Genre: Action, Strategy / tactics
Art: Full Motion Video (FMV)
Setting: Sci-fi / futuristic
Published by: Spectrum Holobyte
Developed by: Drew Pictures
Platforms: Windows 3.1, SEGA CD / Mega-CD
Don't be fooled by the rustic appearance: before you is a very unusual representative of the Logic genre, one might even say - the grandfather of stealth action.
How to describe Iron Helix? Imagine an ordinary Pacman with a first-person view, where you have to run not through a flat maze, but along six interconnected decks of an abandoned spaceship. Instead of "pills" here are DNA samples and scraps of video, but where they are - you can only guess. Instead of four ghosts, there is a lonely monster that, although it does not crawl towards you along the shortest path, somehow still finds out your location (how - remains to be seen); you cannot eat a monster, you can only lure him into a trap, and then not immediately. And finally, unlike Pacman, there is a plot here!
In the distant future, humanity met a race of aliens, the Thanatosians, and, without inventing anything smarter, began a cold war with them. Wanting to flex their muscles in front of a possible enemy, the earth's fleet decides to test the latest destructive weapon called Iron Helix on a lifeless asteroid near Calliope, the peaceful planet of the Thanatosians. For this purpose, the heavy destroyer Jeremiah O'Brien was dispatched there. But just before the start of the exercise, the members of the Jeremiah crew learn to their horror that they are struck by an unknown virus that has changed their DNA. The control systems cease to recognize the crew and close access to all compartments, the automatic security system detects "alien invaders" on board, and on this fertile ground, the on-board computer has an attack of paranoia like "Ahhhhhh enemies!": It decides that the war has begun and chooses the target for the main weapon, that very peaceful planet ... as they say, they played out (in general, a suspicious coincidence of circumstances, don't you think?) The crew tries to stop the ship, but the progressive disease, coupled with an aggressive security robot resembling a cross between a stingray and a Darth Vader helmet, do not leave them chances.
There are only a few hours left before the start of the big diplomatic embarrassment. The Cold War is rapidly developing into a "hot" one. In desperation, the command of the Earth's fleet sends a signal to all ships in the vicinity, and the flimsy research shell "Indiana", which, in fact, is in command of you, responds to the call. Unfortunately, all the armament of your ship is a gravitational beam, with the help of which you sit on the destroyer's tail, and a set of zoological probes, which ... However, the game begins here.
So, a virus is raging on the ship, so a personal visit on board is out of the question (and it is not a joy for an unarmed scientist to meet a security guard). So you have to send a remote controlled probe, the control panel of which you will see the whole game. We have three probes, count three lives. Time - an hour and a half, but believe me, the probes will run out faster. Your probe, of course, is clever, but it is adapted only for passive observation and collection of biological material. Yes, we have a manipulator, but it will not work to knock the ship's guard on the teapot. The most that your brave nerd can do when meeting the guards is a puddle of lubricant, and then - if he has time. We'll have to do what we do best - scan the ship for undamaged DNA samples from the crew. So, the first part of the game is finding the DNA of high-ranking personnel. Each of the crew members has their own level of clearance: for example, a junior engineer can only enter the engineering compartment, a security officer and a doctor can enter any, and the captain has access to the controls of the ship. In the second phase, you will need to find video messages from the crew members, in which they tell you how to stop the guard and destroy the ship (in this sequence - the active guard will block any of your team). All this time, you will have to look at the danger sensor, whether a guard is flying towards you, to whom all the compartments are initially open and who, such an infection, will be visible on the map only at the easy difficulty level.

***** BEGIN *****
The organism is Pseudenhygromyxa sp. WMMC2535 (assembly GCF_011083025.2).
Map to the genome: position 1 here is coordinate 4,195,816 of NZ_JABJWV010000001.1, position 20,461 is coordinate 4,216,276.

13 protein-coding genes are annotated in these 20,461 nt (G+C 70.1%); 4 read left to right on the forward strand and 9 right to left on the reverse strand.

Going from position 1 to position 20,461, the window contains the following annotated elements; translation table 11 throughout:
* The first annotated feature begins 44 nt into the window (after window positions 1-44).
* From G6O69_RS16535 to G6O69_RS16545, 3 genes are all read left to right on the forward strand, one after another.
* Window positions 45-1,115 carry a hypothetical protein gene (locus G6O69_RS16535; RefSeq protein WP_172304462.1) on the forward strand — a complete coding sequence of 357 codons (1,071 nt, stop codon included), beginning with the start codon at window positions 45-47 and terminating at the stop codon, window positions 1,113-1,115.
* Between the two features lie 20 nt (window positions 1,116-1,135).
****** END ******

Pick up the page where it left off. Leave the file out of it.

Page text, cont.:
The controls are quite simple: four cardinal points and up and down buttons. The available directions are highlighted on the main panel. When you press the button, the probe either turns or makes a certain path in the selected direction. In the video cat, you can also scan the environment for DNA, try to access the console with the manipulator, or set up a short-term fireworks display in the guard's brain (just don't get carried away: the energy supply is extremely small).
What pleases the most is the atmosphere of the extinct ship. The adrenaline rush that you experience by typing the password on the console with shaking hands, when the guard, so that it burns, literally breathes into the back of your head, is remembered for a long time. Nice graphics: try to compare Helix with other games in 1993 - and you will understand what I mean. Videos with live actors were very cool for that time. High complexity and high-quality sound are also pleasing. The musical themes, although short to the point of disgrace, are well remembered.
What's not to like? Almost zero replay value: the location of the DNA samples and the options for destroying the guard are strictly assigned to the difficulty level. Not to mention the game is very short. Irritating to a tiny video cat (1/5 of the screen, no more). The developers were afraid that full-screen video would greatly reduce performance, and in vain - after two years, average user machines successfully pulled such loads.
Summary: difficult and controversial game. The flaws are visible to the naked eye, but it has its own charm. Recommended for a thoughtful, diligent and patient gamer.